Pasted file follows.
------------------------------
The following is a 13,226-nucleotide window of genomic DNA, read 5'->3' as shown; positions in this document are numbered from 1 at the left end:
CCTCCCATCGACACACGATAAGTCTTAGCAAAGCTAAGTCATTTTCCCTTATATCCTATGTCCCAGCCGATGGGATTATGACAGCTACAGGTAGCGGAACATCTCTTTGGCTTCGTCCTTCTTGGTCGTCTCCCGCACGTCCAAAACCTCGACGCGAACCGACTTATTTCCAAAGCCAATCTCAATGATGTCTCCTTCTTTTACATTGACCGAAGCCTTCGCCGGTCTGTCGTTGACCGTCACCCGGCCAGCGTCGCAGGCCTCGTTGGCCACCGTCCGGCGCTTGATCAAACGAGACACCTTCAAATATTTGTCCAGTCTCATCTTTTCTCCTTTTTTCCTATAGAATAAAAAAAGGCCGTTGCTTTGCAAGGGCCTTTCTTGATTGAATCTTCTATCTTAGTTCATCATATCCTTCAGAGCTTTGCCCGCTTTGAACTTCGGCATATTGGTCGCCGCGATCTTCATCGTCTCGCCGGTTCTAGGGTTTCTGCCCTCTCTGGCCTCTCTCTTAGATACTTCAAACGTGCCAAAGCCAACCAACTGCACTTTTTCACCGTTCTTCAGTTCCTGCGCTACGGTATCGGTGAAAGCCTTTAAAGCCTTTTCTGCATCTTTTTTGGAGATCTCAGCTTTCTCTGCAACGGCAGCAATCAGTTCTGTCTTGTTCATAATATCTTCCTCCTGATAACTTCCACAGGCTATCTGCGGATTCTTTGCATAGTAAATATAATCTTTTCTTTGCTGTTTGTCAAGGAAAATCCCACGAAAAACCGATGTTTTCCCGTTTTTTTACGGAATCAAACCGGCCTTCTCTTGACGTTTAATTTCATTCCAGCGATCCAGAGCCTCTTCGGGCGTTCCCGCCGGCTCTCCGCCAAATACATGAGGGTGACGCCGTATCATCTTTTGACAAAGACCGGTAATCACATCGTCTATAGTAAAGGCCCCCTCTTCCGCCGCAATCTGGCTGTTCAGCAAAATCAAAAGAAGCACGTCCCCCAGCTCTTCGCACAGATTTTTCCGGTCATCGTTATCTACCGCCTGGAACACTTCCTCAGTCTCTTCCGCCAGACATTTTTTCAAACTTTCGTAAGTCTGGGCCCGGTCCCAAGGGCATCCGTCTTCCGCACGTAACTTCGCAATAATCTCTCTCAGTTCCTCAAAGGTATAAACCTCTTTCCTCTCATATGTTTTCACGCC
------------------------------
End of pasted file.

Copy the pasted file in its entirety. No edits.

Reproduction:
The following is a 13,226-nucleotide window of genomic DNA, read 5'->3' as shown; positions in this document are numbered from 1 at the left end:
CCTCCCATCGACACACGATAAGTCTTAGCAAAGCTAAGTCATTTTCCCTTATATCCTATGTCCCAGCCGATGGGATTATGACAGCTACAGGTAGCGGAACATCTCTTTGGCTTCGTCCTTCTTGGTCGTCTCCCGCACGTCCAAAACCTCGACGCGAACCGACTTATTTCCAAAGCCAATCTCAATGATGTCTCCTTCTTTTACATTGACCGAAGCCTTCGCCGGTCTGTCGTTGACCGTCACCCGGCCAGCGTCGCAGGCCTCGTTGGCCACCGTCCGGCGCTTGATCAAACGAGACACCTTCAAATATTTGTCCAGTCTCATCTTTTCTCCTTTTTTCCTATAGAATAAAAAAAGGCCGTTGCTTTGCAAGGGCCTTTCTTGATTGAATCTTCTATCTTAGTTCATCATATCCTTCAGAGCTTTGCCCGCTTTGAACTTCGGCATATTGGTCGCCGCGATCTTCATCGTCTCGCCGGTTCTAGGGTTTCTGCCCTCTCTGGCCTCTCTCTTAGATACTTCAAACGTGCCAAAGCCAACCAACTGCACTTTTTCACCGTTCTTCAGTTCCTGCGCTACGGTATCGGTGAAAGCCTTTAAAGCCTTTTCTGCATCTTTTTTGGAGATCTCAGCTTTCTCTGCAACGGCAGCAATCAGTTCTGTCTTGTTCATAATATCTTCCTCCTGATAACTTCCACAGGCTATCTGCGGATTCTTTGCATAGTAAATATAATCTTTTCTTTGCTGTTTGTCAAGGAAAATCCCACGAAAAACCGATGTTTTCCCGTTTTTTTACGGAATCAAACCGGCCTTCTCTTGACGTTTAATTTCATTCCAGCGATCCAGAGCCTCTTCGGGCGTTCCCGCCGGCTCTCCGCCAAATACATGAGGGTGACGCCGTATCATCTTTTGACAAAGACCGGTAATCACATCGTCTATAGTAAAGGCCCCCTCTTCCGCCGCAATCTGGCTGTTCAGCAAAATCAAAAGAAGCACGTCCCCCAGCTCTTCGCACAGATTTTTCCGGTCATCGTTATCTACCGCCTGGAACACTTCCTCAGTCTCTTCCGCCAGACATTTTTTCAAACTTTCGTAAGTCTGGGCCCGGTCCCAAGGGCATCCGTCTTCCGCACGTAACTTCGCAATAATCTCTCTCAGTTCCTCAAAGGTATAAACCTCTTTCCTCTCATATGTTTTCACGCC